A Matter of Time

A Matter of Time: Transforming Timekeeping in Nineteenth-century Japan

Yulia Frumer

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Round-Graph Japanese Clock, Nineteenth Century. Seiko Horological Institute Collection.

The use of clocks for timekeeping seems to be a straightforward and almost intuitive routine. Yet glancing at mechanical clocks designed in a culture remote from us in both time and space we witness how modern-day intuitions betray our attempts to understand these time-measuring devices. This confusion arises because “time” itself is far from being obvious, but rather comprised of numerous cultural assumptions related to time-keeping technology. In this project Yulia Frumer investigated the array of technological, conceptual, visual, and computational assumptions underlying the notion of time by exploring the transformation in practices of time-measurement in Edo period (1600–1868) Japan.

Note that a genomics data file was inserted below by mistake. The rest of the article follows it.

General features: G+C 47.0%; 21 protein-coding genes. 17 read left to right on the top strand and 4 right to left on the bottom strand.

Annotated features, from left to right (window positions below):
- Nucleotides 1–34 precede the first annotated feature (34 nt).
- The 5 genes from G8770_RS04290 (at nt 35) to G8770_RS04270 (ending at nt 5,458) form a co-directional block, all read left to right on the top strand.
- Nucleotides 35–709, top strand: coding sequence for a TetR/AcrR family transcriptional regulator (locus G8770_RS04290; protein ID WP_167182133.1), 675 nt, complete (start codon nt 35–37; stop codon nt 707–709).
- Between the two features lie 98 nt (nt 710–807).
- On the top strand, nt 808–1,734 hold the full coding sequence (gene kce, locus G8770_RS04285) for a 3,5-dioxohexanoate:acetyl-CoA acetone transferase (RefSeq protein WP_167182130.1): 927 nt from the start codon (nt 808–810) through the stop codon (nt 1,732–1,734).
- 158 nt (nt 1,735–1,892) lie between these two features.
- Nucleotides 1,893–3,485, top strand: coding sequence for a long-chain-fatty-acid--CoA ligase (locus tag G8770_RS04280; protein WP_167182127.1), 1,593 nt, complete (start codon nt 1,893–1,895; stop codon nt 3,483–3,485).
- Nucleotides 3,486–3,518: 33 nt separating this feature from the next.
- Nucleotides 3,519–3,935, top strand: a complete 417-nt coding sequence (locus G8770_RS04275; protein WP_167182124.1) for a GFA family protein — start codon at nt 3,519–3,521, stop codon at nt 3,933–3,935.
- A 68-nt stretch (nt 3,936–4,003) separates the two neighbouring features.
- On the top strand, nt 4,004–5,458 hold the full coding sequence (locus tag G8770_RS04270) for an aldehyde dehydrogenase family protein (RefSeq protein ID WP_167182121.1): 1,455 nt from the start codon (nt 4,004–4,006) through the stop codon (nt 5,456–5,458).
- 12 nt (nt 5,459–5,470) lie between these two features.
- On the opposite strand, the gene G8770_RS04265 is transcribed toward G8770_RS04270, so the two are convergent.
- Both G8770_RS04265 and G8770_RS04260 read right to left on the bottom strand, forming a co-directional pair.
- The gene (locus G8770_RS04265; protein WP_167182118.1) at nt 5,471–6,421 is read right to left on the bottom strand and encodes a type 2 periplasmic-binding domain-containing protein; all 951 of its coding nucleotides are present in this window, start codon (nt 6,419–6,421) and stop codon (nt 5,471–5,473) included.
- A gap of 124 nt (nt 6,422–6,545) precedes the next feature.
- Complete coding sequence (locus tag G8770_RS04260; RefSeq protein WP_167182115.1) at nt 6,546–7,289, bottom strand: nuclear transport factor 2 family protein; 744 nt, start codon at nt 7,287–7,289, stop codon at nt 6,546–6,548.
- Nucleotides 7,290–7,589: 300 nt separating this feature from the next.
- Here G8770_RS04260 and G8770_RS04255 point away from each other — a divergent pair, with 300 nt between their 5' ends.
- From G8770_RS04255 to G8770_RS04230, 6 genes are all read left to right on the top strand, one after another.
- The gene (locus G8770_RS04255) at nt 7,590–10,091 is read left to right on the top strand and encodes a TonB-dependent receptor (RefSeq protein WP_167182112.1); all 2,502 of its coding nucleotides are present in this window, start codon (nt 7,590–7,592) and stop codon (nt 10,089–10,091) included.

When mechanical timekeeping technology was introduced to Japan from the West in the sixteenth century it underwent a metamorphosis adapting to the Japanese time system, in which hours changed their length with the seasons; yet in the mid-nineteenth century Japanese scholars wholly accepted the Western conventional notion of time as a universal and abstract entity independent of human activity. What were the forces behind this transformation? How did Japanese scholars come to accept Western notion of time without ever being explicitly told what it was? In order to answer these questions Yulia Frumer looked at the changing timekeeping practices of Japanese astronomers. Time measurement was an essential feature of any astronomical practice, yet the kind of “time” used by various Japanese astronomers changed throughout the eighteenth and the nineteenth century, stimulating major transformations in the field of Japanese astronomy, and following that in geography and navigation. Looking at the notion of time measurement as a web of practical, visual, materials and conceptual associations, Yulia showed how, by adopting Western practices that corresponded with Western notion of time, Japanese scholars came to posses an array of implicit assumptions, which allowed them to reconstruct and eventually favor the characteristics of Western temporal system.